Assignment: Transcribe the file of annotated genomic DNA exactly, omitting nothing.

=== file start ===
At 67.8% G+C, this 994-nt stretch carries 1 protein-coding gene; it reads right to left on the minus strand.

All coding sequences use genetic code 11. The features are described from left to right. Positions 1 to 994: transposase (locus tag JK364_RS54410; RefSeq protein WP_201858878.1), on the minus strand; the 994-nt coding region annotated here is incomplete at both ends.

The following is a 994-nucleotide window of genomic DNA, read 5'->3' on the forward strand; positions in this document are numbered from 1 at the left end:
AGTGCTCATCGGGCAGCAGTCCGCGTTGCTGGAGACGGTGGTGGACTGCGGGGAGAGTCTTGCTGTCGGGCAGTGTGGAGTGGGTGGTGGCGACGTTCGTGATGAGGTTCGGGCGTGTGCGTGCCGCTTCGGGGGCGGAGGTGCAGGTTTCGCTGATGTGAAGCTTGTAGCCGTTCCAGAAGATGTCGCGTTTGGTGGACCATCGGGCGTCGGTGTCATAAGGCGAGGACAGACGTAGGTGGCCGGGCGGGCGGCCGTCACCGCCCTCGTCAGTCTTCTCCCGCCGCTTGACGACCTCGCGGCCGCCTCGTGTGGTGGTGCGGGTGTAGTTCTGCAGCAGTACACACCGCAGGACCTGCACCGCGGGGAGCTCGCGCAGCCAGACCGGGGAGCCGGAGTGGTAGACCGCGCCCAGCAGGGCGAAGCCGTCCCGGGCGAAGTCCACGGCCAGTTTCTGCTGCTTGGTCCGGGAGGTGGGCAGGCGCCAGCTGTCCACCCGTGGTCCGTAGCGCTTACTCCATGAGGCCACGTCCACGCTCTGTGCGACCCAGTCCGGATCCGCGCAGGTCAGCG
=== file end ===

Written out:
At 67.8% G+C, this 994-nt stretch carries 1 protein-coding gene; it reads right to left on the minus strand.

All coding sequences use genetic code 11. The features are described from left to right. Positions 1 to 994: transposase (locus tag JK364_RS54410; RefSeq protein WP_201858878.1), on the minus strand; the 994-nt coding region annotated here is incomplete at both ends.

The following is a 994-nucleotide window of genomic DNA, read 5'->3' on the forward strand; positions in this document are numbered from 1 at the left end:
AGTGCTCATCGGGCAGCAGTCCGCGTTGCTGGAGACGGTGGTGGACTGCGGGGAGAGTCTTGCTGTCGGGCAGTGTGGAGTGGGTGGTGGCGACGTTCGTGATGAGGTTCGGGCGTGTGCGTGCCGCTTCGGGGGCGGAGGTGCAGGTTTCGCTGATGTGAAGCTTGTAGCCGTTCCAGAAGATGTCGCGTTTGGTGGACCATCGGGCGTCGGTGTCATAAGGCGAGGACAGACGTAGGTGGCCGGGCGGGCGGCCGTCACCGCCCTCGTCAGTCTTCTCCCGCCGCTTGACGACCTCGCGGCCGCCTCGTGTGGTGGTGCGGGTGTAGTTCTGCAGCAGTACACACCGCAGGACCTGCACCGCGGGGAGCTCGCGCAGCCAGACCGGGGAGCCGGAGTGGTAGACCGCGCCCAGCAGGGCGAAGCCGTCCCGGGCGAAGTCCACGGCCAGTTTCTGCTGCTTGGTCCGGGAGGTGGGCAGGCGCCAGCTGTCCACCCGTGGTCCGTAGCGCTTACTCCATGAGGCCACGTCCACGCTCTGTGCGACCCAGTCCGGATCCGCGCAGGTCAGCG